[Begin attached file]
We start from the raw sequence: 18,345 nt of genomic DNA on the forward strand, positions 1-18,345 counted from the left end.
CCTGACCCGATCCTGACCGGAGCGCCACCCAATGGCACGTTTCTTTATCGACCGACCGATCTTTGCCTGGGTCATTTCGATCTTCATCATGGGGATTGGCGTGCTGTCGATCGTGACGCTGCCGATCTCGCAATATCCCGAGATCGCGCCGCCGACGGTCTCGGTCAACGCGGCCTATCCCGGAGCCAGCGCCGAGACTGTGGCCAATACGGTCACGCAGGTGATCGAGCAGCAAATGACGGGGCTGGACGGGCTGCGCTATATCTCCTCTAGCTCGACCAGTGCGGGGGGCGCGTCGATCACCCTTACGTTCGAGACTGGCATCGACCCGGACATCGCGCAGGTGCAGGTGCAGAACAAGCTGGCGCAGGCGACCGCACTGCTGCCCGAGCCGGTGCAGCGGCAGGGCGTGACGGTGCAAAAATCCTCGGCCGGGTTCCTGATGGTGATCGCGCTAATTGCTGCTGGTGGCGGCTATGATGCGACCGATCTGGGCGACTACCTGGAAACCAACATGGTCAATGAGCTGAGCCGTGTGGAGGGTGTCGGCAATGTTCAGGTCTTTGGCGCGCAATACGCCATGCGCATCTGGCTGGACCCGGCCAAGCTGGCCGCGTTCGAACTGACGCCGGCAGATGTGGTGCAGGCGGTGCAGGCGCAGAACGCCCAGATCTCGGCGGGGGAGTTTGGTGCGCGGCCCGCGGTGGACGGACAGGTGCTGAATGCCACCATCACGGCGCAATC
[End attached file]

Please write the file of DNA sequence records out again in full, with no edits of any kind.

We start from the raw sequence: 18,345 nt of genomic DNA on the forward strand, positions 1-18,345 counted from the left end.
CCTGACCCGATCCTGACCGGAGCGCCACCCAATGGCACGTTTCTTTATCGACCGACCGATCTTTGCCTGGGTCATTTCGATCTTCATCATGGGGATTGGCGTGCTGTCGATCGTGACGCTGCCGATCTCGCAATATCCCGAGATCGCGCCGCCGACGGTCTCGGTCAACGCGGCCTATCCCGGAGCCAGCGCCGAGACTGTGGCCAATACGGTCACGCAGGTGATCGAGCAGCAAATGACGGGGCTGGACGGGCTGCGCTATATCTCCTCTAGCTCGACCAGTGCGGGGGGCGCGTCGATCACCCTTACGTTCGAGACTGGCATCGACCCGGACATCGCGCAGGTGCAGGTGCAGAACAAGCTGGCGCAGGCGACCGCACTGCTGCCCGAGCCGGTGCAGCGGCAGGGCGTGACGGTGCAAAAATCCTCGGCCGGGTTCCTGATGGTGATCGCGCTAATTGCTGCTGGTGGCGGCTATGATGCGACCGATCTGGGCGACTACCTGGAAACCAACATGGTCAATGAGCTGAGCCGTGTGGAGGGTGTCGGCAATGTTCAGGTCTTTGGCGCGCAATACGCCATGCGCATCTGGCTGGACCCGGCCAAGCTGGCCGCGTTCGAACTGACGCCGGCAGATGTGGTGCAGGCGGTGCAGGCGCAGAACGCCCAGATCTCGGCGGGGGAGTTTGGTGCGCGGCCCGCGGTGGACGGACAGGTGCTGAATGCCACCATCACGGCGCAATC